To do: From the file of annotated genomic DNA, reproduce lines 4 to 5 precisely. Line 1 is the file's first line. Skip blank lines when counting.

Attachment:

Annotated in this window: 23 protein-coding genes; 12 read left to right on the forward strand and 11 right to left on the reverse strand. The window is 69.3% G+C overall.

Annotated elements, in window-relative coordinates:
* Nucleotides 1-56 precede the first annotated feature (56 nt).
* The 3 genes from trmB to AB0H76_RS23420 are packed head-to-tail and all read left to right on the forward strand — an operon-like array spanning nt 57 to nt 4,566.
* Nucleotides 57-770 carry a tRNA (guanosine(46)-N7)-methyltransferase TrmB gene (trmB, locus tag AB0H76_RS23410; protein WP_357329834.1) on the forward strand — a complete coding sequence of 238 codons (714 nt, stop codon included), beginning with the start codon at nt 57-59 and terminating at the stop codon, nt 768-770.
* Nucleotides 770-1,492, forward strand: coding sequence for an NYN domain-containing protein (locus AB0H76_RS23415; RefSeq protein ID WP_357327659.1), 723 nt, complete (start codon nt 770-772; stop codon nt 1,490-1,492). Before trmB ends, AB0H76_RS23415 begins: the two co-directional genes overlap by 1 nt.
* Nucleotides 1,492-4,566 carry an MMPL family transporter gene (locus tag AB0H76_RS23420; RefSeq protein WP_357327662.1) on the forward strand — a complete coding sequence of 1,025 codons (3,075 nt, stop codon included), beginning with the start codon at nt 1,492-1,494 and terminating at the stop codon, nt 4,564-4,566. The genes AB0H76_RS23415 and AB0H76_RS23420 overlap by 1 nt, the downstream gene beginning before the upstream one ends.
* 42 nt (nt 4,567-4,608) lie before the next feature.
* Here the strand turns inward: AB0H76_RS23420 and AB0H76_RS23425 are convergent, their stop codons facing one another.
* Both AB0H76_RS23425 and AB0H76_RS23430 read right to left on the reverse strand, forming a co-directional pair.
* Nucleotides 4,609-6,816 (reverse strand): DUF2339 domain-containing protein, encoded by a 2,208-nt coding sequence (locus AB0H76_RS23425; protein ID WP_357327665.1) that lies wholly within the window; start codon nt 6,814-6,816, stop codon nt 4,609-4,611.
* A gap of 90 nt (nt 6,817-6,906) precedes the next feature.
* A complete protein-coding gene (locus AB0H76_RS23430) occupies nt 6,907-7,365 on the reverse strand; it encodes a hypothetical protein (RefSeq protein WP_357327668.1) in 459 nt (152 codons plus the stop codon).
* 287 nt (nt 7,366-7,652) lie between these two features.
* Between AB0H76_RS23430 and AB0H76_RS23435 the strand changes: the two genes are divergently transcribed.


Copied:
* The 3 genes from trmB to AB0H76_RS23420 are packed head-to-tail and all read left to right on the forward strand — an operon-like array spanning nt 57 to nt 4,566.
* Nucleotides 57-770 carry a tRNA (guanosine(46)-N7)-methyltransferase TrmB gene (trmB, locus tag AB0H76_RS23410; protein WP_357329834.1) on the forward strand — a complete coding sequence of 238 codons (714 nt, stop codon included), beginning with the start codon at nt 57-59 and terminating at the stop codon, nt 768-770.